On Tuesday, Greek responders completed what is believed to be the largest migrant rescue operation in the Mediterranean in years. A fishing vessel carrying about 500 people was towed safely into port without loss of life.
The 100-foot fishing vessel had begun taking on water at a position about 15 nautical miles south of Crete. Some of the passengers on board managed to get a distress call out by phone at about 0100 hours Tuesay, and the Hellenic Coast Guard mounted a response. Weather conditions on scene were poor; despite a large-scale response effort involving five good samaritan vessels and a Hellenic Navy frigate, it was not possible to safely disembark the passengers from the stricken boat.
Instead, the boat was taken in tow and brought to the port of Palaiochora, Crete. All passengers arrived safely and no injuries were reported.
Photos taken of the vessel appear to show that large holes had been cut into the hull, leaving compartments belowdecks open to wind and waves during the voyage.
“I want to congratulate the officers of the Coast Guard who planned and carried out the rescue operation, even under adverse weather conditions, but also to assure that Greece will continue to effectively protect our maritime borders, which are also the maritime borders of Europe,” said Minister of Shipping and Island Policy Yannis Plakiotakis in a statement.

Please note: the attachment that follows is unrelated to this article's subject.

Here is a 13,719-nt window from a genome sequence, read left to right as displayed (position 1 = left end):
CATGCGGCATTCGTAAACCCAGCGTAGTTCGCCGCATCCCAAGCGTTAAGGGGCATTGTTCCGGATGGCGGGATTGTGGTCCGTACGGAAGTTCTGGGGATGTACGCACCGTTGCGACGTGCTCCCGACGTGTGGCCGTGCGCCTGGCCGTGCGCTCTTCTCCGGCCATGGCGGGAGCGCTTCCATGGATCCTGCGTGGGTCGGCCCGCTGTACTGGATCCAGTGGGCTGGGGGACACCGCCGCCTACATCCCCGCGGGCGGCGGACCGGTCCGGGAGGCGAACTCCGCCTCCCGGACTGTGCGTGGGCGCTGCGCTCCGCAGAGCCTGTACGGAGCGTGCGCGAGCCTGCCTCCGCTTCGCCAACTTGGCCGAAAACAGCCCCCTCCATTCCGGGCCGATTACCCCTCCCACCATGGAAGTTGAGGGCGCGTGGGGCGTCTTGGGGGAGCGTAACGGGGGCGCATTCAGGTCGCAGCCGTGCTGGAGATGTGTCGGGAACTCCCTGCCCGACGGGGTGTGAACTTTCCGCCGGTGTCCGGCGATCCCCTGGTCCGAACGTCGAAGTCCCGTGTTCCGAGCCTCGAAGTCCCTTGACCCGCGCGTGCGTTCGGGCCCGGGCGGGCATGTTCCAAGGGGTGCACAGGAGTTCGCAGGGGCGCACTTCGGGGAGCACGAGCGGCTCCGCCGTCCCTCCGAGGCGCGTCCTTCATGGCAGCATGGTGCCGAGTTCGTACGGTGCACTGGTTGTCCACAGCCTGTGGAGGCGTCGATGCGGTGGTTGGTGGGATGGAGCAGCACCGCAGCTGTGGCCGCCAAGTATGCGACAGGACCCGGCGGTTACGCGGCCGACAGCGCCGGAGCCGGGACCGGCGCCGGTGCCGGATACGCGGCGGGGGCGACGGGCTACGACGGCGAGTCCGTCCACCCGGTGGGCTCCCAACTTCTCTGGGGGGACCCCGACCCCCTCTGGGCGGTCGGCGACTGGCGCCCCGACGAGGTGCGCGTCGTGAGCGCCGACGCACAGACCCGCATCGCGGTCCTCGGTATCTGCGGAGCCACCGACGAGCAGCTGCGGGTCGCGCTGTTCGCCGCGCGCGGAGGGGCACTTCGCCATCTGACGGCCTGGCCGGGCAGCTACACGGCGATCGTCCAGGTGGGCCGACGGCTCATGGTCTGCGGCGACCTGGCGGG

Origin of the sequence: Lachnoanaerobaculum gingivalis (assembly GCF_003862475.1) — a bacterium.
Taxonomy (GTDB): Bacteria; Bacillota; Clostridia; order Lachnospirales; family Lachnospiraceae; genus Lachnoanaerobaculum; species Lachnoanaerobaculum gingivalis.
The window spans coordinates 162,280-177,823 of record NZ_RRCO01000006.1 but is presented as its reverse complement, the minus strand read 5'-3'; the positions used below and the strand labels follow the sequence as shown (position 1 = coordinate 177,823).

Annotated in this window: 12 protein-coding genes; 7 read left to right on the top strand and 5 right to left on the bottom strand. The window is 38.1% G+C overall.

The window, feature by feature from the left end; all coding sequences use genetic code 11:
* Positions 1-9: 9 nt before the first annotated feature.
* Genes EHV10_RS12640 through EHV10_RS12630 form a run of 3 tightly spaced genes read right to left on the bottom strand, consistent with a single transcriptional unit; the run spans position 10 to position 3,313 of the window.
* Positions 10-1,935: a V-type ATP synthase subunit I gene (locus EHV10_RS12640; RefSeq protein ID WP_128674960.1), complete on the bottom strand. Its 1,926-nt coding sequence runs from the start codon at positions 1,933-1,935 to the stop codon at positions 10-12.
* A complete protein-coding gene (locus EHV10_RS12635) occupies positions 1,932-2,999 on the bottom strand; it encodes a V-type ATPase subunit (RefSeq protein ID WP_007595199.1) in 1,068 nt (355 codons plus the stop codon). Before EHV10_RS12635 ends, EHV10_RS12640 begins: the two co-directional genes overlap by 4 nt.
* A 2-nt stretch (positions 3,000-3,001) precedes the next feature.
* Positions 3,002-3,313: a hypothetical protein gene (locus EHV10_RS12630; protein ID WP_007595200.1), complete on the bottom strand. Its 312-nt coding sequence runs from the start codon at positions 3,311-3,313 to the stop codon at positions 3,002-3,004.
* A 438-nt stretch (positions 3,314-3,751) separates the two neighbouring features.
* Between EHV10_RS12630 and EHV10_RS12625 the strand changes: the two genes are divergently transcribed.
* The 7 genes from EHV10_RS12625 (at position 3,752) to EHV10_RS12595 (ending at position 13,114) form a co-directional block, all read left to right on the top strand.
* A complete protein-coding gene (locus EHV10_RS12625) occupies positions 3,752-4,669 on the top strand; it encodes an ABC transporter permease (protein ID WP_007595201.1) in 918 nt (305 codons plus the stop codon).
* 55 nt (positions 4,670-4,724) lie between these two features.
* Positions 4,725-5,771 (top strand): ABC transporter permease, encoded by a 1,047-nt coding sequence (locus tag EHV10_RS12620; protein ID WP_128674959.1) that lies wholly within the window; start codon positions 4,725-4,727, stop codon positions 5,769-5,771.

Greek Migration Minister Notis Mitarakis said in a social media post that he would ask the European Commission to help move the migrant arrivals to other countries.
It is the third major migrant rescue off Greece in the last two months, and more successful than the last. At least 22 people died and dozens went missing after two migrant boats went down off the islands of Lesbos and Kythera on October 5. The first vessel went down in stormy weather, while the second was smashed on a rocky shore on Kythera. A frantic effort by local firefighters saved 80 people out of an estimated 95 on the second boat.
According to local media, the heavy presence of Greek Coast Guard and Frontex patrols in the Aegean has prompted human smugglers to divert to a long and hazardous route to the south of Crete. In years past, the migrants would have taken a shorter, less expensive journey by raft from Turkey to the Greek islands.
“Greece has repeatedly drawn attention to the new modus operandi of migrant smugglers employing larger vessels and trying to cross to Europe,” wrote Mitarakis in a letter to the European Commission. “First reception countries cannot be expected to shoulder an ever-increasing burden out of proportion to their respective capabilities.